Monday, July 30, 2012

An Amazing Estate Sale

I enjoy going to garage sales, although I rarely go out of my way to attend one.  I'm intrinsically cheap, so I like the idea of picking up some cool kitchen gadget, or attractive bit of decoration, for next to nothing.  I rarely see books I want, though; it's amazing how many copies of The Da Vinci Code there are in the world, for instance.

This past weekend was an exception.  My significant other, Mark, and I happened on an estate sale a few blocks from our house while we were walking to the grocery store.  It was a beautiful, large 4-bedroom house, and evidently had been inhabited by one person alone.  Two of the four bedrooms were libraries.

We were enthralled.  The books were mostly hardbacks, and in beautiful condition.  The collection was eclectic, but tended towards science, history, and economics, and the books were well-organized.  There was even a shelf of books about books and libraries; I bought a copy of The Island of Lost Maps, which I've been planning to read since I heard about it at a session at the OLA conference.  We bought as much as we could fit in our backpacks (mostly science), and had to go home to drop them off before we could haul any groceries.  We ended up going back twice in the next day (when everything was half price), the second time specifically to get a book by Buckminster Fuller that Mark had noticed the day before.

It wasn't until I was going through my haul yesterday evening that I noticed all the books have small labels on the spines.  Yes, they were classified!  Each had the first part of the LC class number (but didn't include the cutter).  I've wondered why there's still Cataloging in Publication in books, since most libraries get their records from OCLC, but here was an example of why CIP can still be useful.

I ended up wishing I'd know the person (who, according to someone who knew him, was a computer programmer, not a librarian).  We definitely had interests in common, and, judging from his library, I'd say he was in the wrong profession.  Whoever he was, I'll think fondly of him as I work my way through this rich bounty of books.

Wednesday, July 25, 2012

Library takes over Walmart!

Well, not really, but the people in McAllen, Texas certainly have enough space now that an abandoned Walmart has been converted into a library.  What a great idea!

Within the first month following the opening, new user registration increased by 23%.

Have you all seen this outdoor library/art installation by Massimo Bartolini?

Who would like to be responsible for getting the books inside when it rains?  Let's see a show of hands...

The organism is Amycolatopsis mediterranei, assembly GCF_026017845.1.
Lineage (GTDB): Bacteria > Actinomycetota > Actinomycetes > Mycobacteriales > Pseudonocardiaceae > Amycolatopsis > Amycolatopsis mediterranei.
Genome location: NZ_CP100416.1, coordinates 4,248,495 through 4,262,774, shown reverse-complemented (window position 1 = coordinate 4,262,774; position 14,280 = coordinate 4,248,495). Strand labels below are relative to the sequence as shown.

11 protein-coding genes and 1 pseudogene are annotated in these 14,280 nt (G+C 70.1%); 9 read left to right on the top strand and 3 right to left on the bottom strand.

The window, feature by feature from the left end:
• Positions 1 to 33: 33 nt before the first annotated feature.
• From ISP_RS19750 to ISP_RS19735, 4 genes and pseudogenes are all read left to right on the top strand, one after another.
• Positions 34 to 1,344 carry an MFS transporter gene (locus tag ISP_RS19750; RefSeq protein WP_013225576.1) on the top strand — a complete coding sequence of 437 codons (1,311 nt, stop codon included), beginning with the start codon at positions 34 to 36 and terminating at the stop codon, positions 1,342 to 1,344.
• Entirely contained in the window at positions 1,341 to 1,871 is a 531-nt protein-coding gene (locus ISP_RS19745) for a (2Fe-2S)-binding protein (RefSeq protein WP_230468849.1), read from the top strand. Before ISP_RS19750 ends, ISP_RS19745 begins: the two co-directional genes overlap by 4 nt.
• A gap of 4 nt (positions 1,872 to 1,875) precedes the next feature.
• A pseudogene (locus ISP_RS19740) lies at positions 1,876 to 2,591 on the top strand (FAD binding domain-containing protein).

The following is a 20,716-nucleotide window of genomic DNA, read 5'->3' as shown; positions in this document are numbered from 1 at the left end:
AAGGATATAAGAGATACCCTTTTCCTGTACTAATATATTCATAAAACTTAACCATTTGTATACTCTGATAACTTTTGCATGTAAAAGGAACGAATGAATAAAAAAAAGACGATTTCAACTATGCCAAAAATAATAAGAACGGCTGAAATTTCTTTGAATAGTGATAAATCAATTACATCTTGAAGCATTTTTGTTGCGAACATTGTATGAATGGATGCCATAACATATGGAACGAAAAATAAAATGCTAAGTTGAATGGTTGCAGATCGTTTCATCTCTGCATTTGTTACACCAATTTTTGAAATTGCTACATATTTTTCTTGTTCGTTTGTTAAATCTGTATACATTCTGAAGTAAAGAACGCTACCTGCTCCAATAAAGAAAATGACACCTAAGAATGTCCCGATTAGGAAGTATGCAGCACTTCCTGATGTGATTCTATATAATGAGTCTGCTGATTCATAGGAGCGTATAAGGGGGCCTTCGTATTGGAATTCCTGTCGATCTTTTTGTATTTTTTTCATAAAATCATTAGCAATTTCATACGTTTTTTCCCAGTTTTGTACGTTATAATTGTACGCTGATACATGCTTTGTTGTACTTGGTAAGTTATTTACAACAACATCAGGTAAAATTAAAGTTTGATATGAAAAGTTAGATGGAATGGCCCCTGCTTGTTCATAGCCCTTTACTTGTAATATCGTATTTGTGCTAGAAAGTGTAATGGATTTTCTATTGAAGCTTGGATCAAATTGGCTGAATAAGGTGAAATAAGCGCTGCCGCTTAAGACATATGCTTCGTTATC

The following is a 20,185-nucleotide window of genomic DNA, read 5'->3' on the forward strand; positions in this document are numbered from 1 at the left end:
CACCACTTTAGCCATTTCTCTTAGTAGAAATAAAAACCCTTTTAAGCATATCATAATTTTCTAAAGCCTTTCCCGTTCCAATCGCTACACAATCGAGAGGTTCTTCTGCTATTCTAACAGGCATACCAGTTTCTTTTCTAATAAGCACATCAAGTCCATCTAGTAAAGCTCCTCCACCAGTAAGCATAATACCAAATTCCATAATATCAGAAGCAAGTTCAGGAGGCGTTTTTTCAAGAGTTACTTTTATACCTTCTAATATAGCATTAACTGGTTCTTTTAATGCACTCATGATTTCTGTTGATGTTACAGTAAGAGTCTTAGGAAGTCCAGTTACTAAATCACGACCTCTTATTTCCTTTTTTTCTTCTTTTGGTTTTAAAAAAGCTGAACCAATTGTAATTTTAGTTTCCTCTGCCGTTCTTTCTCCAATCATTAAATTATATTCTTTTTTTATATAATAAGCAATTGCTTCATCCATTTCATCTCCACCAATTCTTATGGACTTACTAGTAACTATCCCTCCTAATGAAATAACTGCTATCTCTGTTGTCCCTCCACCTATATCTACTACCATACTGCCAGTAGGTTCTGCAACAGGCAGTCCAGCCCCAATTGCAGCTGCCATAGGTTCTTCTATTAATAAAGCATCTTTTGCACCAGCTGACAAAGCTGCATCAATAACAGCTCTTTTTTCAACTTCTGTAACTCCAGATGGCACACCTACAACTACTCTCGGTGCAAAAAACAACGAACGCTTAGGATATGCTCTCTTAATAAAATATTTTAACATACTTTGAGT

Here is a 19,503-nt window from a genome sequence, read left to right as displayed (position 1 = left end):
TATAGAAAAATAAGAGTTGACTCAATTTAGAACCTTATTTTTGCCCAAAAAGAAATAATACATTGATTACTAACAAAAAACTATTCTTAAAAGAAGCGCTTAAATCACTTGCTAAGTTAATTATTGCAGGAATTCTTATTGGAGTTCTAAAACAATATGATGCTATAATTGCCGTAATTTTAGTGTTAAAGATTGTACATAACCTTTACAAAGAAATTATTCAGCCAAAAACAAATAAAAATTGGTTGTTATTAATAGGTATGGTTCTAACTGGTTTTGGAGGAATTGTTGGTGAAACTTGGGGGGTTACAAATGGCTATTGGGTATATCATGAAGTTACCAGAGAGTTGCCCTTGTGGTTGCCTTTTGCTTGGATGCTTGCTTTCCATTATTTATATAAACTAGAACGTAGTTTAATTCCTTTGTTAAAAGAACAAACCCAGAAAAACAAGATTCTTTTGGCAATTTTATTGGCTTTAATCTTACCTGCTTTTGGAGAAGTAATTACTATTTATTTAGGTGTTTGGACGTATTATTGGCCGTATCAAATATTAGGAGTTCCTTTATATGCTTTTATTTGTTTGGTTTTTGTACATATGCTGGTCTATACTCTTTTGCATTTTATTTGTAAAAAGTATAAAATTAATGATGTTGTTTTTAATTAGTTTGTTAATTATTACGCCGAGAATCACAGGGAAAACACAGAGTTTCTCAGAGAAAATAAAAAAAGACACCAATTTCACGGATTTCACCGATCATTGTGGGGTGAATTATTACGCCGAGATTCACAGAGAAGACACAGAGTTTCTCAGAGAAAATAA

Monday, July 23, 2012

A quick "Thank you!"

Thank you to everyone who attended, to all the conference committee members, and everyone involved for making this year's OLA Support Staff Conference such a success!  The theme "Support Staff: Changing Lives Every Day" was definitely prevalent throughout the day, from the opening keynote by Brian Doyle, to A Day in the Life, to Connecting with Youth, and so much more. 

We hope you all had a fantastic time and we'll see you next year in Hood River!

Friday, July 13, 2012

We Want You!

When I took over as archivist almost three years ago I still felt like a newbie to the Support Staff Division.  I wondered how I could step into the previous archivist's shoes in being a steward of the archives and I wondered if I would fit in with the group. I soon learned that acceptance in SSD was automatic when I volunteered to be a part of it; that I had a home among my peers.  Serving on two conference committees and chairing a third was a wonderful introduction to SSD and I encourage anyone new to the organization to give it a try.

Beginning as the Library Support Staff Round Table in 1992, the support staff division is an active, dedicated group of library workers.  Naturally in the past couple of years we have said goodbye to some of our long-time members as they retired, to others who stepped back for a well-deserved rest from active board roles but they continue as members of SSD;  making room for new members to take on those active roles.  This keeps the organization vibrant, vital, alive - we all get excited to have new members join and become active to whatever degree they want.  But, you know, I miss the past members and their memories that go back to the early days.  I want to hear those stories, pick their brains, make sure I'm not missing some important piece of knowledge.  Maybe I just miss something I never really knew personally, that exciting wonderful newness when SSD was born and began to grow.  Because naturally it has evolved and changed these twenty years as have the world and the world of libraries.

As I get ready to step into the role of Chair I am leaving the Archivist position.  We need YOU to jump in and continue the "keeping of the history" for the Support Staff Division!  The Archivist attends the board meetings, either in person or virtually, about 6 times a year (we have a netbook with the setup in place, camera, and mic for this purpose, or you can call in for audio only.)  We offer scholarships for first time membership in the Oregon Library Association if you need financial assistance to meet this requirement.  As a board member you have voting rights and can participate in exciting collaboration with your peers to keep SSD vital and dynamic. 
If you want more information please contact me here